Once a diagnosis of acromegaly had been discounted and the multifocal bone and joint disease diagnosed, he was treated with oral bisphosphonate therapy and regular non-steroidal anti-inflammatory drugs to reduce pain and inflammation.
Pain and joint swelling improved substantially after the initiation of non-steroidal anti-inflammatory therapy and bisphosphonate treatment. After two years of follow-up, the joint swelling and discomfort remains controlled, but there was no improvement in the skin disorder and established bone disease. The subject is scheduled for plastic surgery for reduction of facial skin folds and blepharoplasty for relief of his blepharoptosis.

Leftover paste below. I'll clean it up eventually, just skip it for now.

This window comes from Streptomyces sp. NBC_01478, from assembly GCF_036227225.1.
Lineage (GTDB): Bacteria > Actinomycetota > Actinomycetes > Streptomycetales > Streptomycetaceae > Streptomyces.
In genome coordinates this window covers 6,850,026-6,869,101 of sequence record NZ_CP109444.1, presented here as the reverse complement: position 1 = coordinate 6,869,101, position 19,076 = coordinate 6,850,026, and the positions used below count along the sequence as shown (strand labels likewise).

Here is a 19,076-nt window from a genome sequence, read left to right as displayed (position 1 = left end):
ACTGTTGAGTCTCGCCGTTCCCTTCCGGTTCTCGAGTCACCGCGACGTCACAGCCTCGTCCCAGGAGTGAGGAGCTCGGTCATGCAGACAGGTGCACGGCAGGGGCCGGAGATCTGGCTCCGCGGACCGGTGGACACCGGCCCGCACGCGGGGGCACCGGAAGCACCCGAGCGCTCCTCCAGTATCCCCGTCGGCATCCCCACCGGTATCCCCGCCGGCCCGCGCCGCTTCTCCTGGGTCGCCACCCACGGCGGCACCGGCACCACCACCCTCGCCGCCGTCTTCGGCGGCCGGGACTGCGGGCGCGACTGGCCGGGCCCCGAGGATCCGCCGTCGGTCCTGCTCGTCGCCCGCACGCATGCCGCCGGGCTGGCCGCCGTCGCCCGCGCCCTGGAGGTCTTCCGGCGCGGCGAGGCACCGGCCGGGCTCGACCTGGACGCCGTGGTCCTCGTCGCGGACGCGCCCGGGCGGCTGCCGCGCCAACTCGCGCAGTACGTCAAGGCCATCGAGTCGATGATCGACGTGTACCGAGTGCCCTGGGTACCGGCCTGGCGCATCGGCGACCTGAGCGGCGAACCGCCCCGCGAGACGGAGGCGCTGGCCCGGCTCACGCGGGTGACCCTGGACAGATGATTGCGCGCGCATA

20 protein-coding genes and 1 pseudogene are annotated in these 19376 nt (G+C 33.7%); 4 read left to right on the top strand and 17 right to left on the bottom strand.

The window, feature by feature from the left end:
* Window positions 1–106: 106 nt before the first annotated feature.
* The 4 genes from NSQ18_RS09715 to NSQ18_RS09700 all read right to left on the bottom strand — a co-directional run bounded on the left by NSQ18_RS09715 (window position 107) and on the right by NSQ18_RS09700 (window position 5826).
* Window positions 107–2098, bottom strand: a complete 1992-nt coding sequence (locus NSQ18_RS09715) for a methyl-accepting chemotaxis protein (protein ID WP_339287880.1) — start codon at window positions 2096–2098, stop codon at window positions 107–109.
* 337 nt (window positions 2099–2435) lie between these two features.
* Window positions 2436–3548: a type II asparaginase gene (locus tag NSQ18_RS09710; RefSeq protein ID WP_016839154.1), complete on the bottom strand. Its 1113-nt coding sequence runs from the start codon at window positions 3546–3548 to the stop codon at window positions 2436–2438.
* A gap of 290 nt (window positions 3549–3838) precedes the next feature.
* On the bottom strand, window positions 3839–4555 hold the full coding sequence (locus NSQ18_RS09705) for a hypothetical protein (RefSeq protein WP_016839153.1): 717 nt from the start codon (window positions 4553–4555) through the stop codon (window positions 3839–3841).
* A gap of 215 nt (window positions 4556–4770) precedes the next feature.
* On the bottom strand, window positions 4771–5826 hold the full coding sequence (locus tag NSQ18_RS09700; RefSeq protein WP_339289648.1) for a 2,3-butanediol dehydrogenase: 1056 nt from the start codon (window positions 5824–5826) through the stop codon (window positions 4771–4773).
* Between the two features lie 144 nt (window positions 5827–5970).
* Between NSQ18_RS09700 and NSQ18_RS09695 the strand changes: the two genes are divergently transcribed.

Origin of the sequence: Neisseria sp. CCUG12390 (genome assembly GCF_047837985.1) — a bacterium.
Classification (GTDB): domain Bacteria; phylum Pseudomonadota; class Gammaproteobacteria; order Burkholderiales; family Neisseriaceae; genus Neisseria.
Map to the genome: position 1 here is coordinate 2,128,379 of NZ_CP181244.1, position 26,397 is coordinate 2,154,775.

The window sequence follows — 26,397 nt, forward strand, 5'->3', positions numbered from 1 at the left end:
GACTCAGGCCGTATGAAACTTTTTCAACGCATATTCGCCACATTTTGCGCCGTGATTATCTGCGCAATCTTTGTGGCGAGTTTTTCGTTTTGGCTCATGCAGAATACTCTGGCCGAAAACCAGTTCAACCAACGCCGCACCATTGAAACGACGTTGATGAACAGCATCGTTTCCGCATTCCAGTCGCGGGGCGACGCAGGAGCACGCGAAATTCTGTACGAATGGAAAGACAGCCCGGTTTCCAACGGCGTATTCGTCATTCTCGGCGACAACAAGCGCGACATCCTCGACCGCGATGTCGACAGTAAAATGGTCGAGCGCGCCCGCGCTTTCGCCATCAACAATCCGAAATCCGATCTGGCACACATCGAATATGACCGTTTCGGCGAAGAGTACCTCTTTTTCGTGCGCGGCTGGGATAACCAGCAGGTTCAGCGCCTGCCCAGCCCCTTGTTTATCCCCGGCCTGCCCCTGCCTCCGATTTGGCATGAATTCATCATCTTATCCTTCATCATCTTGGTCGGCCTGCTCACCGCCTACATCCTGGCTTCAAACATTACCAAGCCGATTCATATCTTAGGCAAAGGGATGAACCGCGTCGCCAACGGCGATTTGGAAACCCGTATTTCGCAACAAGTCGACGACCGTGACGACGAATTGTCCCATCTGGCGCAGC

PHOA or pachydermoperiostosis is characterized by pachyderma, digital clubbing and periostosis (1, 2). It has an insidious onset, usually beginning in adolescence and presents with progressively worsening joint pain, enlargement of the extremities and coarsening facial features. The current case exemplifies this classical presentation and also the issue of being potentially mistaken for acromegaly. The patient was initially seen in a regional clinic and the presentation of facial changes and enlarged extremities led to his referral to exclude acromegaly. However, acromegaly was readily excluded by hormonal testing, whereas the presence of clubbing without underlying pulmonary, hepatic or malignant disease in a young individual pointed strongly to PHOA. This was supported by the radiological findings, with evidence of subperiosteal new bone formation, cortical thickening, epiphyseal widening and joint space narrowing.